The Mastihohoria or Mastiha Villages were already in existence during the Byzantine period but took the form that we see today when they were under the domination of the Genoese (1346-1566), who encouraged the systematic cultivation of mastiha. Despite the ravages of time and the disasters they have suffered over the centuries they continue to be remarkable monuments of the island’s cultural heritage.
Genoa’s aim in strengthening these villages was rooted in their desire to exploit the valuable mastiha crop to the fullest. Pirate raids were the scourge of the Aegean in those late medieval times, so the settlements were built out of sight from the sea and to protect the inhabitants still further, they were surrounded by stout fortification walls. All the villages possess common features such as a closed four-sided shape, with the outer houses forming a defensive wall and the interior accessible only by massive gates that used to be locked. The street layout was intentionally labyrinthine to confuse intruders.
According to some historians, Christopher Columbus was the descendant of a Genoese family from Pyrgi, others have proved that he was stationed in Chios before he set off across the Atlantic. In any case, he did live in Chios, and indeed in Pyrgi, for a time, and the locals will point out his house with pride. It seems he also persuaded several Greek sailors to accompany him on his journey in search of the Indies. In any case, the name Kolombos is etched onto the lintels above many houses in Pyrgi – a priest by that name traces the origins of his family back 600 years, while Christopher Columbus himself wrote in a letter to the Queen of Spain about mastiha. There are even some scholars who maintain that one motive for his world-changing voyage was to discover another source of this valuable product.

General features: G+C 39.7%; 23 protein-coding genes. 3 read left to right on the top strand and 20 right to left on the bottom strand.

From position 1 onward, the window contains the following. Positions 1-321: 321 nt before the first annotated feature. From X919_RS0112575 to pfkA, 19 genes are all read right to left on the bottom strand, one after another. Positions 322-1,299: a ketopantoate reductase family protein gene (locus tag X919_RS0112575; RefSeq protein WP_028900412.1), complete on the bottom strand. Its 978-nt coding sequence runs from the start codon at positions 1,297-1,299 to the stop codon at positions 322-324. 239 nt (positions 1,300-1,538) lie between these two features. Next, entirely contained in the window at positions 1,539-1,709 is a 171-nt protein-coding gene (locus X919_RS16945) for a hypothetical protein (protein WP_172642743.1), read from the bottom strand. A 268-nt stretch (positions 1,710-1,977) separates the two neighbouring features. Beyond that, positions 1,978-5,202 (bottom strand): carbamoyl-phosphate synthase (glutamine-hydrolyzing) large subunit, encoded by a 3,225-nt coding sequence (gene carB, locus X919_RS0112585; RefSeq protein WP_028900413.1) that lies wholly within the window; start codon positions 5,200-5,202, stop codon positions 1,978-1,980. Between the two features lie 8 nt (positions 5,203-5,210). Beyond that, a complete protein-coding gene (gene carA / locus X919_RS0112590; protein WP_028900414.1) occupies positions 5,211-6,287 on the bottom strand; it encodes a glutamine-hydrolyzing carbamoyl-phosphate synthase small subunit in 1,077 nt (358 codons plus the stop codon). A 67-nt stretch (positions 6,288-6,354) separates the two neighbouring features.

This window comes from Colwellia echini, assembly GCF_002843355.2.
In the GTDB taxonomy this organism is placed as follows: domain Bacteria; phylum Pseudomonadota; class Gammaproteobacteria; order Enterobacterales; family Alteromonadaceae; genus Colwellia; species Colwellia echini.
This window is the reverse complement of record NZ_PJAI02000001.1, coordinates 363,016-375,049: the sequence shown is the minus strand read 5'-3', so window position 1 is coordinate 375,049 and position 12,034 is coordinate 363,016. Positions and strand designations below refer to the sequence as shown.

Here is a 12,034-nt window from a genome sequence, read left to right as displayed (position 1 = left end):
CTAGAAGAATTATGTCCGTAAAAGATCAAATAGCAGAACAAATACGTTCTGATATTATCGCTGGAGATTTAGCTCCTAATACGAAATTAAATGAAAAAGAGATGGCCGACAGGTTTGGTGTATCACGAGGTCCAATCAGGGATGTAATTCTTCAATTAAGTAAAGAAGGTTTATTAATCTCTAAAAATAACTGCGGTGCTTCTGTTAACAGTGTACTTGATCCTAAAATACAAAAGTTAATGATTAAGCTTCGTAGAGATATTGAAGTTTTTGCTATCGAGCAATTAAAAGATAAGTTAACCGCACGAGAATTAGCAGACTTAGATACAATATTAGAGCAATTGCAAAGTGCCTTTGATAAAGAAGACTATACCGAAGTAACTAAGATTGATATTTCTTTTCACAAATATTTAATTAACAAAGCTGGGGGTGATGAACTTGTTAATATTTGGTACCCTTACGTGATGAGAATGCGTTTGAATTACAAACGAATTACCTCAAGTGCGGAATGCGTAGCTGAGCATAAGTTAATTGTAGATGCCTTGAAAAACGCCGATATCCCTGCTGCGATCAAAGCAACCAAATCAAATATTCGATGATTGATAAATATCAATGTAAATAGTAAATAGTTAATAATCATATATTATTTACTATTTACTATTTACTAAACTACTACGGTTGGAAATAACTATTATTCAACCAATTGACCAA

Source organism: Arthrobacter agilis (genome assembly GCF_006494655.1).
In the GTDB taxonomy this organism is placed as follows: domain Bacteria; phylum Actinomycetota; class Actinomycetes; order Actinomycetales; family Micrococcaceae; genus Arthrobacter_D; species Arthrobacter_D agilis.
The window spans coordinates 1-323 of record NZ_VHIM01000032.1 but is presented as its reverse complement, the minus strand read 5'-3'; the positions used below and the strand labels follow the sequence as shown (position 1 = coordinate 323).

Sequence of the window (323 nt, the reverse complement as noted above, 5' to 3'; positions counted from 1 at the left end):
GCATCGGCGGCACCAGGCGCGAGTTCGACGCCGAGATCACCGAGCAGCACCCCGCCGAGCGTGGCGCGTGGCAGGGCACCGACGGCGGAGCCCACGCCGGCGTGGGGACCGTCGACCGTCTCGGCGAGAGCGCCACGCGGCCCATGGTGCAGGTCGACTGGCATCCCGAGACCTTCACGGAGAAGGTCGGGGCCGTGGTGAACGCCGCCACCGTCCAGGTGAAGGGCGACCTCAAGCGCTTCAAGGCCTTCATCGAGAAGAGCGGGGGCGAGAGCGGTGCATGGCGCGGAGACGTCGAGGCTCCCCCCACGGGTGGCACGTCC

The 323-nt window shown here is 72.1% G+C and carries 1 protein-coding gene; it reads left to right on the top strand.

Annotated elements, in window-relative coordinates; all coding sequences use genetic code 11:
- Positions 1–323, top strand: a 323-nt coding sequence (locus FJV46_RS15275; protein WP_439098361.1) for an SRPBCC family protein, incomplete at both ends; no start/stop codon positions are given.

When the Ottomans siezed the island in 1566, they considered the Mastiha Villages so important that they ceded them special privileges. They even granted them extraordinary status with administrative autonomy answerable directly to the Sublime Porte, under the protection of the Valide Sultana (the Sultan’s mother).
In the centuries that followed mastiha was a highly prized commodity, especially as a breath sweetener, from East to West. The Sultan’s harem all chewed mastiha but so did the courtiers at Versailles, while the followers of Islam acquired a particular taste for it as a flavouring for their breads and to give a refreshing taste to water. It has since become embedded in Muslim culture – the Arab World is still the biggest market for mastiha and constitutes a major source of income for the Mastiha Villages, even with all the current wars and strife.
Today, mastiha is produced by 24 of the mastiha villages of southern Chios, which have been designated as ‘traditional’ or ‘listed’ settlements by the Ministry of Culture. The most well known are Armolia, Thymiana, Kalamoti, Kallimasia, Mesta, Olympi and Pyrgi.
- AddressMastiha Villages (Armolia, Thymiana, Kalamoti, Kallimasia, Mesta, Olympi and Pyrgi), Chios